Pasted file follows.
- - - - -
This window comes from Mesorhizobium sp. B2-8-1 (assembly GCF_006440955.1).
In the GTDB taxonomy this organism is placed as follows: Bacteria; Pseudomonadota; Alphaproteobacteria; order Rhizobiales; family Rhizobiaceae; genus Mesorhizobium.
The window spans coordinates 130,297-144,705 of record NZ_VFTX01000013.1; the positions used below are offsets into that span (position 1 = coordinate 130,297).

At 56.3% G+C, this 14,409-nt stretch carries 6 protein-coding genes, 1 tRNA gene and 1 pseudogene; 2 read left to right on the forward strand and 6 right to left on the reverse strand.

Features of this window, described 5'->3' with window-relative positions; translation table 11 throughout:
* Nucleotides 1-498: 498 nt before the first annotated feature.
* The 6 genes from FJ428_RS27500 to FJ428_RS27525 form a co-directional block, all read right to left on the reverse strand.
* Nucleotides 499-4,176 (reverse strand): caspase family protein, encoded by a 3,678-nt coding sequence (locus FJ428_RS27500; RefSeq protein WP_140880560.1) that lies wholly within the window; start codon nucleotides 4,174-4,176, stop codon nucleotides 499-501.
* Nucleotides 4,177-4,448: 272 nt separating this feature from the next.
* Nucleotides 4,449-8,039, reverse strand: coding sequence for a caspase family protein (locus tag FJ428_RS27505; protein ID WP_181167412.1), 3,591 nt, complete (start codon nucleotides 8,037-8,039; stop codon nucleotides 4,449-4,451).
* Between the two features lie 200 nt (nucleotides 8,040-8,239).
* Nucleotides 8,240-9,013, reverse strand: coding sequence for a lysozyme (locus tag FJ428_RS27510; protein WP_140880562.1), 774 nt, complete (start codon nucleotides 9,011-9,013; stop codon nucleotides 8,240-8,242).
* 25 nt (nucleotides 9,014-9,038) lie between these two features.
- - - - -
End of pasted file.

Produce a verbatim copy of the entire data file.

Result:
This window comes from Mesorhizobium sp. B2-8-1 (assembly GCF_006440955.1).
In the GTDB taxonomy this organism is placed as follows: Bacteria; Pseudomonadota; Alphaproteobacteria; order Rhizobiales; family Rhizobiaceae; genus Mesorhizobium.
The window spans coordinates 130,297-144,705 of record NZ_VFTX01000013.1; the positions used below are offsets into that span (position 1 = coordinate 130,297).

At 56.3% G+C, this 14,409-nt stretch carries 6 protein-coding genes, 1 tRNA gene and 1 pseudogene; 2 read left to right on the forward strand and 6 right to left on the reverse strand.

Features of this window, described 5'->3' with window-relative positions; translation table 11 throughout:
* Nucleotides 1-498: 498 nt before the first annotated feature.
* The 6 genes from FJ428_RS27500 to FJ428_RS27525 form a co-directional block, all read right to left on the reverse strand.
* Nucleotides 499-4,176 (reverse strand): caspase family protein, encoded by a 3,678-nt coding sequence (locus FJ428_RS27500; RefSeq protein WP_140880560.1) that lies wholly within the window; start codon nucleotides 4,174-4,176, stop codon nucleotides 499-501.
* Nucleotides 4,177-4,448: 272 nt separating this feature from the next.
* Nucleotides 4,449-8,039, reverse strand: coding sequence for a caspase family protein (locus tag FJ428_RS27505; protein ID WP_181167412.1), 3,591 nt, complete (start codon nucleotides 8,037-8,039; stop codon nucleotides 4,449-4,451).
* Between the two features lie 200 nt (nucleotides 8,040-8,239).
* Nucleotides 8,240-9,013, reverse strand: coding sequence for a lysozyme (locus tag FJ428_RS27510; protein WP_140880562.1), 774 nt, complete (start codon nucleotides 9,011-9,013; stop codon nucleotides 8,240-8,242).
* 25 nt (nucleotides 9,014-9,038) lie between these two features.